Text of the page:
“They are unhappy with Senator Sinema because they think she is holding back the party and that she is really an obstacle to some of these policies,” Erfle said, adding that she too was “a little puzzled” by the the political positioning of the senator. because there are very few signs that Republicans are ready to find the compromise Sinema says he seeks.
Few issues have targeted liberal anger at Sinema more than Senate filibustering, a rule that requires 60 votes to pass most laws. Many Democrats want to change the filibuster rule and allow most laws to pass by a simple majority. Sinema opposed these changes and recently stood with Republican Senator from Texas John Cornyn in saying that Democrats were pushing a “false choice” in the filibuster debate.
“The reality is that when you have a system that isn’t working efficiently – and I think most would agree that the Senate is not a particularly well-oiled machine, is it – the way to remedy it is to correct your behavior, not to eliminate the rules or change the rules, but to change the behavior, ”she told reporters in Texas on a tour of the US-Mexico border.
The flashback was swift, with Dan Pfeiffer, once a key aide to President Barack Obama, arguing that Sinema’s statement “told all the Democratic activists and local donors who helped her get elected.” .
Erfle described herself as “a little frustrated”.
“I was really hoping she wouldn’t have dug this far and said no to (change) the obstruction,” the columnist said. “I think there is room to reform filibuster. Personally, I would like it to go away, but if it doesn’t, reform at least to make it a real obstruction. “
Sinema’s problems don’t lie exclusively in Arizona, with National Democratic agents regularly and publicly calling on the lawmaker for her actions.
It happened more viscerally earlier this year when Sinema joined with seven other Senate Democrats in voting against raising the minimum wage to $ 15 an hour. Even though the Arizona Democrat was part of a larger group, it was her vote – which she did with what looked like a happy thumbs down and a bent knee on the Senate floor – that infuriated Liberal Democrats, although she said she threw out the vote because she wanted the measure separated from the coronavirus relief bill.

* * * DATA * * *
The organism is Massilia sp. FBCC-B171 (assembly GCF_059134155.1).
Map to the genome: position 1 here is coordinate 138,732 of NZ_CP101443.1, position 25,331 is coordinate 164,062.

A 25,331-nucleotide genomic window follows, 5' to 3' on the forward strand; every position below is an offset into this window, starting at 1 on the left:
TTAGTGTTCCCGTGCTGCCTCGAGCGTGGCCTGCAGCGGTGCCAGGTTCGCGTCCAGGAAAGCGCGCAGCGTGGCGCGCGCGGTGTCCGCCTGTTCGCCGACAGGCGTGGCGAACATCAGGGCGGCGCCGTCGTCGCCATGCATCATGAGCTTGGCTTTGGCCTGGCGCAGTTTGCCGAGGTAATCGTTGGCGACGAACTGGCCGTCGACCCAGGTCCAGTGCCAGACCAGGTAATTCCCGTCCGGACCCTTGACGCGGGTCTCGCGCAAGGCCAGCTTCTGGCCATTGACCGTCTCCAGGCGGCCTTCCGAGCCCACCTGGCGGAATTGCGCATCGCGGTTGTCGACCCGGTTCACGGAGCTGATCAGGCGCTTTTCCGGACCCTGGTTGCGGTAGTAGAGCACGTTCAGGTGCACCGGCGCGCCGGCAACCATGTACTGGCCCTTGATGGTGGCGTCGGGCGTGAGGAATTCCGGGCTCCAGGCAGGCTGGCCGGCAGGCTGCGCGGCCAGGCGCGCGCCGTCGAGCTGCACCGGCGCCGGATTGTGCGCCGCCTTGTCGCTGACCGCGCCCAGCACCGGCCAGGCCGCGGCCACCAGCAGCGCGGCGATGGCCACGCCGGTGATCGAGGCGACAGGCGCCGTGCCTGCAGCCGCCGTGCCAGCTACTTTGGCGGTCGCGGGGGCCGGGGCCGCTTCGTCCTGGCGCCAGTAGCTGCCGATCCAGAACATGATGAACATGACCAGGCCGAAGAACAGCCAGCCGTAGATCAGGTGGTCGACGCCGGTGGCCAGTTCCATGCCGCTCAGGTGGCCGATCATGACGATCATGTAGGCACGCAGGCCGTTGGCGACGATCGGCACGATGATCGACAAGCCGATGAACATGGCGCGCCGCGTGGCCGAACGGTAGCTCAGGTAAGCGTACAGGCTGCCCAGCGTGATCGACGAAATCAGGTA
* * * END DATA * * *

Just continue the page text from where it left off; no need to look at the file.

Representative Mark Pocan, a progressive Democrat who represents Madison, Wisconsin, went further by retweeting a message posted by Sinema in 2014 in which she pledged to raise the minimum wage.
And back home, with Gomez and Lucha, the way she did it pissed them off.
“Seeing her curtsy and dance and walk away so casually,” said Gomez, “she was sending that message to millions of Americans and Arizonans that she didn’t care. “
In response, the Liberals prepared to oust the same senator they helped elect in 2018, hoping to knock her out of her Senate seat as a warning to other moderates.
“There was real excitement in the campaign she ran. She looked like she was going to be a progressive pillar and a new kind of progressive fighter in the Senate, ”said Corbin Trent, who joined with other progressives in launching the No Excuses PAC as a business to oust both. Sinema and West Virginia Senator Joe Manchin, another Democrat supporting the party’s priorities. “This is what is particularly disappointing. “
The super PAC now airs radio commercials in Arizona accusing Sinema of “doing an about-face” and “more determined to protect Washington’s inaction and dysfunction.”
“Right now what she’s fighting to protect is her own political relevance,” Trent told CNN. “She is essentially on a political campaign to protect the power of an individual senator. “
But it’s a photo the senator posted on Instagram in April that activists back home say really captures what she feels for them: Sinema is seen wearing a ring that says “F *** Off” then that she’s sitting at what appears to be a restaurant sipping a drink.
“Her message to them,” Gomez said, “was clear from her ring. “